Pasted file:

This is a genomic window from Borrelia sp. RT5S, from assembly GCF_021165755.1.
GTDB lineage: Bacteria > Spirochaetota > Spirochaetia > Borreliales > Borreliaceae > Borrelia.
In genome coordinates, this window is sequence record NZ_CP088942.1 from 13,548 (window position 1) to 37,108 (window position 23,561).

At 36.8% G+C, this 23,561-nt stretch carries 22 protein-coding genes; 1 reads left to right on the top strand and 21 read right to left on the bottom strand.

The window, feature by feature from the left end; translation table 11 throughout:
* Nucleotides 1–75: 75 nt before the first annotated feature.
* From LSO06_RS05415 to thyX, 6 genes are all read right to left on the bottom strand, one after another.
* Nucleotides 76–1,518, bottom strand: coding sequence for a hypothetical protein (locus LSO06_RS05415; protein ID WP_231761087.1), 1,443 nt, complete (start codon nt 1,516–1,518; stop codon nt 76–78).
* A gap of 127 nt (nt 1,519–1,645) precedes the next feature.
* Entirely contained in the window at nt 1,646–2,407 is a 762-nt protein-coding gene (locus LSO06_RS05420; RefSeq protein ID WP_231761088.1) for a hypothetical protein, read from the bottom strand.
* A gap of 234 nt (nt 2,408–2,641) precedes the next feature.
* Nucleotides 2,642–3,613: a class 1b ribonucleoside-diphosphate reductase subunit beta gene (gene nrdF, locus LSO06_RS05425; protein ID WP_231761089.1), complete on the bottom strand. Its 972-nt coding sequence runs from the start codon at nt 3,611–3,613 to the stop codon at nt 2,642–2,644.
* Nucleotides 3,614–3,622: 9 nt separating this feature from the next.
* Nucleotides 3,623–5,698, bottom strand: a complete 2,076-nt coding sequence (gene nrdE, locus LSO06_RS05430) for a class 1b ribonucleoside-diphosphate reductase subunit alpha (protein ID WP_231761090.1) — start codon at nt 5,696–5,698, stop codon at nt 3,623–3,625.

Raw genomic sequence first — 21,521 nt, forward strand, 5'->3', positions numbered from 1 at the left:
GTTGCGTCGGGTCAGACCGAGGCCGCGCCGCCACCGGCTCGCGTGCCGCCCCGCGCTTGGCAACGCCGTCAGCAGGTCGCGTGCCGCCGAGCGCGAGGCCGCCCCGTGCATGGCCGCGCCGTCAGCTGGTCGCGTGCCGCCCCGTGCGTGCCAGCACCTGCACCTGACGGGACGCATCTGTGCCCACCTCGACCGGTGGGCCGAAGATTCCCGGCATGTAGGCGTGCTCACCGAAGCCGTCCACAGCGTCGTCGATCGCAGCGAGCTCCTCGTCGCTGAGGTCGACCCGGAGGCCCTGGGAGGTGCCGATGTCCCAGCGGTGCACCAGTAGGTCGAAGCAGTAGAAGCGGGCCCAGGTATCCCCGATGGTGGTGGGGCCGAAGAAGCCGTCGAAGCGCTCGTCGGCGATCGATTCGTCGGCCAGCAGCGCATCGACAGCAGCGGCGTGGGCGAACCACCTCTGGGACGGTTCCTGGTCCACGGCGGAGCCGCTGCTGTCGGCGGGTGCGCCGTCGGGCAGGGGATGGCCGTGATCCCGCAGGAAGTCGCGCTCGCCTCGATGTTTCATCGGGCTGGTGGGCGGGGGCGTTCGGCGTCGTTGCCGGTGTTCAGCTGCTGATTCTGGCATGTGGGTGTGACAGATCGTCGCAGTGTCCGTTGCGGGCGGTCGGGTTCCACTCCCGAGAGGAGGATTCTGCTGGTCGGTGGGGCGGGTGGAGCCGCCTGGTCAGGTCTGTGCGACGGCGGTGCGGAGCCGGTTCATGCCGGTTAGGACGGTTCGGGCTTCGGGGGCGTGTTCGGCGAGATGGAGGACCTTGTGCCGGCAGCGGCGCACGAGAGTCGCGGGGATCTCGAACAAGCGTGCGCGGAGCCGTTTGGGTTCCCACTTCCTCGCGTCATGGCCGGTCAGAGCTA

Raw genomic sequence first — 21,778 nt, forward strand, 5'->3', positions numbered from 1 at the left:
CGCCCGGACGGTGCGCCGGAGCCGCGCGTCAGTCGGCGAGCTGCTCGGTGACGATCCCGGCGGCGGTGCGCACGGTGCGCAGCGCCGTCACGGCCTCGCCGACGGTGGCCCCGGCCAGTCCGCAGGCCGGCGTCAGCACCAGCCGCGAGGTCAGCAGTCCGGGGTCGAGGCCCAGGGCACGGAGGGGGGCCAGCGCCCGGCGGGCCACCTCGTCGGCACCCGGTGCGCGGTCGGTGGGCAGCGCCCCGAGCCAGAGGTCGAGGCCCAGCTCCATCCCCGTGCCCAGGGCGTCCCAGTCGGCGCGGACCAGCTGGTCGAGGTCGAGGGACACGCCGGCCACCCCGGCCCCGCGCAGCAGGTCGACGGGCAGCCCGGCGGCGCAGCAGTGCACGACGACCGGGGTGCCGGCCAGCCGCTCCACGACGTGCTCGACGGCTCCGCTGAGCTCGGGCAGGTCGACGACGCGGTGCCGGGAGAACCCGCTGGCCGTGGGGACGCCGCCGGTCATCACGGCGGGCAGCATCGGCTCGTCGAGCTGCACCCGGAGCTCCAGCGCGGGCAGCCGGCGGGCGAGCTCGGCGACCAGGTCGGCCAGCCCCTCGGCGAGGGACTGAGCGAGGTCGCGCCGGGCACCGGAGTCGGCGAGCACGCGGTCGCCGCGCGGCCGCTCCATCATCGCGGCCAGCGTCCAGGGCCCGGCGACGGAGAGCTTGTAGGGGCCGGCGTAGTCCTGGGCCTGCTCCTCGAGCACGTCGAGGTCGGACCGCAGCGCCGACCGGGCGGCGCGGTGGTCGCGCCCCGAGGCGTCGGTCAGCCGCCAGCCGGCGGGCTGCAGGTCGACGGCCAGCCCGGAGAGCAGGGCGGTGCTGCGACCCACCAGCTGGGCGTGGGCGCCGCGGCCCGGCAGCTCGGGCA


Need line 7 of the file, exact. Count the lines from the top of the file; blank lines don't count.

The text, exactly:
* From LSO06_RS05415 to thyX, 6 genes are all read right to left on the bottom strand, one after another.